The Washington Post reports:
California Gov. Gavin Newsom (D) on Wednesday will impose an indefinite moratorium on carrying out the death penalty, arguing that the cost, finality and racial imbalance among death-row inmates make the punishment immoral and a public policy “failure,” according to planned remarks released by his office.
Newsom will suspend the practice through an executive order that will give a reprieve from execution — though not release — to California’s 737 death row inmates, about a quarter of the nation’s population awaiting capital punishment. The order will also annul California’s lethal injection protocol and close the execution chamber at San Quentin State Prison, where the state’s most notorious criminals have been put to death.
“I do not believe that a civilized society can claim to be a leader in the world as long as its government continues to sanction the premeditated and discriminatory execution of its people,” Newsom plans to say. “In short, the death penalty is inconsistent with our bedrock values and strikes at the very heart of what it means to be a Californian.”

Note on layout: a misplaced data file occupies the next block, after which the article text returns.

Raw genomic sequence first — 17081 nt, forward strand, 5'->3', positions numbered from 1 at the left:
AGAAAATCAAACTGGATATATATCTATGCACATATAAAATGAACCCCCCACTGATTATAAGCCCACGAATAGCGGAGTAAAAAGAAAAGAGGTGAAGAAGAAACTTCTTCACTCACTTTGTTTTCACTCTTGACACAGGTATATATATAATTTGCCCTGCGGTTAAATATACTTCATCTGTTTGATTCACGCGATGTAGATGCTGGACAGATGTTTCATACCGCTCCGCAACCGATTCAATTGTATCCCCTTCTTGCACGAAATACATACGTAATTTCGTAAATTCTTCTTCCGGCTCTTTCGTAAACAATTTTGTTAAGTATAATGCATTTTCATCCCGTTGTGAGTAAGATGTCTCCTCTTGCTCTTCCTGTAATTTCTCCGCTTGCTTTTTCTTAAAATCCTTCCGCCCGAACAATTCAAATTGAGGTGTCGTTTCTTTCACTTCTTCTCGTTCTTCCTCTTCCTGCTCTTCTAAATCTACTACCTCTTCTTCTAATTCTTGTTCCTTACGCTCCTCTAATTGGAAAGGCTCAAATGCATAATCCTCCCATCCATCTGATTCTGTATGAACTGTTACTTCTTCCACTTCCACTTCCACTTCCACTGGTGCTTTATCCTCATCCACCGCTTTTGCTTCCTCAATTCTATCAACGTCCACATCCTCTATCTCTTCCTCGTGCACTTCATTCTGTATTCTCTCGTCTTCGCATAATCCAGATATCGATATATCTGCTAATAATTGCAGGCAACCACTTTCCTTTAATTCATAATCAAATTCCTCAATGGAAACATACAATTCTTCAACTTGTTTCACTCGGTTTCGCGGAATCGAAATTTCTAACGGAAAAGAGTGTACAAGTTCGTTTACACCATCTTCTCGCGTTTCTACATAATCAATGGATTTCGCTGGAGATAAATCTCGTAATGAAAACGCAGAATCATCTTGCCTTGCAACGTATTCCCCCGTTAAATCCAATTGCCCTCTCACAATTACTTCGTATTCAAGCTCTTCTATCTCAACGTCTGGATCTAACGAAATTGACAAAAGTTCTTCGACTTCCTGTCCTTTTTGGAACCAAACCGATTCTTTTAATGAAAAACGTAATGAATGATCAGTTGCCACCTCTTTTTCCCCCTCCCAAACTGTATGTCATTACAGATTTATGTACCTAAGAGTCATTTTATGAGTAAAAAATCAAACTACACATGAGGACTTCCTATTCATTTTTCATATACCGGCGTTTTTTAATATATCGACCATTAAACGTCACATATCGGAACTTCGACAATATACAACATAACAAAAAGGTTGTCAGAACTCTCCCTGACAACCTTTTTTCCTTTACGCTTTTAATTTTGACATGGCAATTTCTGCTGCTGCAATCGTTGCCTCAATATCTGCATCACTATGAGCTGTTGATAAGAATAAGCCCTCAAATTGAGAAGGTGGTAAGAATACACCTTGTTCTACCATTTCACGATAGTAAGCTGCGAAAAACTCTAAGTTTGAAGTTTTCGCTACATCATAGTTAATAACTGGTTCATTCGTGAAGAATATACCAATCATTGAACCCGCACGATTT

(click here to continue reading California Gov. Gavin Newsom to impose moratorium on death penalty – The Washington Post.)
Kudos to Governor Newsom for following the trend of the rest of the civilized world. I am a little surprised that California is a latecomer to this decision, but better late than never.
The government should not be in the business of murdering its own citizens.
Parenthetical autobiographical note: before my sophomore year in high school, I travelled with my uncle Phil by car on an extended road trip, through the south, south east, Charleston, Atlanta, DC, NYC, and Toronto/Frostpocket and then back to Austin. Somewhere along the journey, we went to an exhibit of the Cambodian Khmer Rouge Killing Fields, and an Amnesty International exhibit on the pointlessness of the death penalty. Both stick in my head to this day. Also, I recall writing a term paper for Mrs. Kathy Borich in honors English that subsequent year on the topic of the futility of the death penalty. I don’t remember the paper’s details, only that I got an A+.